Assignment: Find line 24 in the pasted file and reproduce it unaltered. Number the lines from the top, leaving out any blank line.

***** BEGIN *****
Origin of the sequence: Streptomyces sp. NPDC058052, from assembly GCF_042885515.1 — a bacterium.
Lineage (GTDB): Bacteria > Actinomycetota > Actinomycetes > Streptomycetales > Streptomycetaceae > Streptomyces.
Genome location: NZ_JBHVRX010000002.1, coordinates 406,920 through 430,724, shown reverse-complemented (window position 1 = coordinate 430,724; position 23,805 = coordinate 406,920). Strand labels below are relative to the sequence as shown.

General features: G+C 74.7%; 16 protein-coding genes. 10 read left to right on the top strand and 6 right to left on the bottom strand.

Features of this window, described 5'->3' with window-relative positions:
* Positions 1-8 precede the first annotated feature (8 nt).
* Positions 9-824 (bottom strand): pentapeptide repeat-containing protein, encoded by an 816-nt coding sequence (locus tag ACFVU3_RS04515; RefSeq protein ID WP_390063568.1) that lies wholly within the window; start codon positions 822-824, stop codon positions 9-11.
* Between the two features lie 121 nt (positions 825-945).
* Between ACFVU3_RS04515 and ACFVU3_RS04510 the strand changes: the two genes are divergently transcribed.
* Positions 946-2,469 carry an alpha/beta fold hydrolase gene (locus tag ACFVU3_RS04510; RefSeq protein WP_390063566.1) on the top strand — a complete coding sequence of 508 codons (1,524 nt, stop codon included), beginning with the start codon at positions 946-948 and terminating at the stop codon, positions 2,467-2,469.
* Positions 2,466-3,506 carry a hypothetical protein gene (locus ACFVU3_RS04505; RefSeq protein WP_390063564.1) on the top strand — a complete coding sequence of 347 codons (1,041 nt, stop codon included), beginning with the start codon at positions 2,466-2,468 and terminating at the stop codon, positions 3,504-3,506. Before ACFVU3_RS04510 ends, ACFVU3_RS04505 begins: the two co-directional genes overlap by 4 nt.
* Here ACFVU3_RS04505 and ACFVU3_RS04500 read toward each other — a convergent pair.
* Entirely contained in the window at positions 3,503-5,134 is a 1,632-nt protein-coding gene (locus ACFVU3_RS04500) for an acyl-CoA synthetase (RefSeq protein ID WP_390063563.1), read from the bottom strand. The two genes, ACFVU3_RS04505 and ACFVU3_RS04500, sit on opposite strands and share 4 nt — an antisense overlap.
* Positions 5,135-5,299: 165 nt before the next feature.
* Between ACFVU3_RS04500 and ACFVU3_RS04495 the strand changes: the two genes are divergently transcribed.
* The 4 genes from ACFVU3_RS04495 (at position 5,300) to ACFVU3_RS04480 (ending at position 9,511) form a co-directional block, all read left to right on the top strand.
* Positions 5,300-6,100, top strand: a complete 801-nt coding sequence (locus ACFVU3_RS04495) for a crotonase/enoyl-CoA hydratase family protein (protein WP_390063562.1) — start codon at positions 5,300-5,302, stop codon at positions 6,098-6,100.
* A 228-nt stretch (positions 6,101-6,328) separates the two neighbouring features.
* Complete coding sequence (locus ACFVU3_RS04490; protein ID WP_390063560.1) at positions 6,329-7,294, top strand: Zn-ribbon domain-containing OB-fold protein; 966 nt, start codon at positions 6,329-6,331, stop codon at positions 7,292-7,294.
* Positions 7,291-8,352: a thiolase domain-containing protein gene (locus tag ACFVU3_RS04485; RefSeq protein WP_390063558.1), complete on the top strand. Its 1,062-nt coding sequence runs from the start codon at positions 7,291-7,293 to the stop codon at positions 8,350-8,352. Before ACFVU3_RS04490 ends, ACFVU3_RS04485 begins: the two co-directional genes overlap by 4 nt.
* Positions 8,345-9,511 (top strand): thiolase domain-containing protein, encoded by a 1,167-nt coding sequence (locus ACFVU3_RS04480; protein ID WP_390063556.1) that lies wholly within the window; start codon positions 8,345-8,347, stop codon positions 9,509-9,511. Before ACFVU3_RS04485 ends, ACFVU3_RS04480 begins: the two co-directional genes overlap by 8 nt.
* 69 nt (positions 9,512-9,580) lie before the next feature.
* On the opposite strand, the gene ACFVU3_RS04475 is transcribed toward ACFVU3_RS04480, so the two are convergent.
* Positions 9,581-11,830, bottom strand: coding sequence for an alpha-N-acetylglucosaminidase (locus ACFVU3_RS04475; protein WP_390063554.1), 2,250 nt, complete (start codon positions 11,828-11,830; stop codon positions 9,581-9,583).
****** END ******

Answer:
* Positions 9,581-11,830, bottom strand: coding sequence for an alpha-N-acetylglucosaminidase (locus ACFVU3_RS04475; protein WP_390063554.1), 2,250 nt, complete (start codon positions 11,828-11,830; stop codon positions 9,581-9,583).